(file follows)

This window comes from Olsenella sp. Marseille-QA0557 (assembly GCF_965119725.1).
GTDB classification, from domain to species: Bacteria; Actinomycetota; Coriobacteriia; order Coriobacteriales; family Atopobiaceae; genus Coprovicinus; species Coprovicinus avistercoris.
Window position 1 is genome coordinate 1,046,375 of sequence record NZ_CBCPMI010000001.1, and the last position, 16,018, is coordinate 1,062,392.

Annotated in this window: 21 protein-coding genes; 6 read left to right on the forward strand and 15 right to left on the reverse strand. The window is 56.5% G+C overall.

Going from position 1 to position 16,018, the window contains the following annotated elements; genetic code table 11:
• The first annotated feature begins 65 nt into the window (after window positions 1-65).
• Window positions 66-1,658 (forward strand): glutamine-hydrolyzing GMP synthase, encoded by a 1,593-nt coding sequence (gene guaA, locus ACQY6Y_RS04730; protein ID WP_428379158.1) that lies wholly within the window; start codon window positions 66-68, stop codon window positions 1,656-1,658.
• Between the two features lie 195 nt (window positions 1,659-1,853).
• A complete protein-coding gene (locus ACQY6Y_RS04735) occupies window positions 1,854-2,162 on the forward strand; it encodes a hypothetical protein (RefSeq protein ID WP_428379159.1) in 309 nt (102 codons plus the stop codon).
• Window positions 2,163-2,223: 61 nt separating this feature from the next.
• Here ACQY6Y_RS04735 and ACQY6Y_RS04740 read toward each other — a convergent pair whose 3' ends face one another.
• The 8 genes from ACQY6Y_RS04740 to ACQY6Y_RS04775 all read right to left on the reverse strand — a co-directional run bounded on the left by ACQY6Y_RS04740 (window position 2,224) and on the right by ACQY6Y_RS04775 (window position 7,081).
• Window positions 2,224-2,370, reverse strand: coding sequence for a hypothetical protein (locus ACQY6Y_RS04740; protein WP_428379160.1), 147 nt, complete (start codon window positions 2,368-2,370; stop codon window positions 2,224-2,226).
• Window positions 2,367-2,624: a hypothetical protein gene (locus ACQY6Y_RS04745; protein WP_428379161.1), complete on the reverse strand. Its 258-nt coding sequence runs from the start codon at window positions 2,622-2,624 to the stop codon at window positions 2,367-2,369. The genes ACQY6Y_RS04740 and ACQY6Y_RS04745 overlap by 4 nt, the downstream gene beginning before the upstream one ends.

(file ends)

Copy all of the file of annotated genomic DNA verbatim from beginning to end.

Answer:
This window comes from Olsenella sp. Marseille-QA0557 (assembly GCF_965119725.1).
GTDB classification, from domain to species: Bacteria; Actinomycetota; Coriobacteriia; order Coriobacteriales; family Atopobiaceae; genus Coprovicinus; species Coprovicinus avistercoris.
Window position 1 is genome coordinate 1,046,375 of sequence record NZ_CBCPMI010000001.1, and the last position, 16,018, is coordinate 1,062,392.

Annotated in this window: 21 protein-coding genes; 6 read left to right on the forward strand and 15 right to left on the reverse strand. The window is 56.5% G+C overall.

Going from position 1 to position 16,018, the window contains the following annotated elements; genetic code table 11:
• The first annotated feature begins 65 nt into the window (after window positions 1-65).
• Window positions 66-1,658 (forward strand): glutamine-hydrolyzing GMP synthase, encoded by a 1,593-nt coding sequence (gene guaA, locus ACQY6Y_RS04730; protein ID WP_428379158.1) that lies wholly within the window; start codon window positions 66-68, stop codon window positions 1,656-1,658.
• Between the two features lie 195 nt (window positions 1,659-1,853).
• A complete protein-coding gene (locus ACQY6Y_RS04735) occupies window positions 1,854-2,162 on the forward strand; it encodes a hypothetical protein (RefSeq protein ID WP_428379159.1) in 309 nt (102 codons plus the stop codon).
• Window positions 2,163-2,223: 61 nt separating this feature from the next.
• Here ACQY6Y_RS04735 and ACQY6Y_RS04740 read toward each other — a convergent pair whose 3' ends face one another.
• The 8 genes from ACQY6Y_RS04740 to ACQY6Y_RS04775 all read right to left on the reverse strand — a co-directional run bounded on the left by ACQY6Y_RS04740 (window position 2,224) and on the right by ACQY6Y_RS04775 (window position 7,081).
• Window positions 2,224-2,370, reverse strand: coding sequence for a hypothetical protein (locus ACQY6Y_RS04740; protein WP_428379160.1), 147 nt, complete (start codon window positions 2,368-2,370; stop codon window positions 2,224-2,226).
• Window positions 2,367-2,624: a hypothetical protein gene (locus ACQY6Y_RS04745; protein WP_428379161.1), complete on the reverse strand. Its 258-nt coding sequence runs from the start codon at window positions 2,622-2,624 to the stop codon at window positions 2,367-2,369. The genes ACQY6Y_RS04740 and ACQY6Y_RS04745 overlap by 4 nt, the downstream gene beginning before the upstream one ends.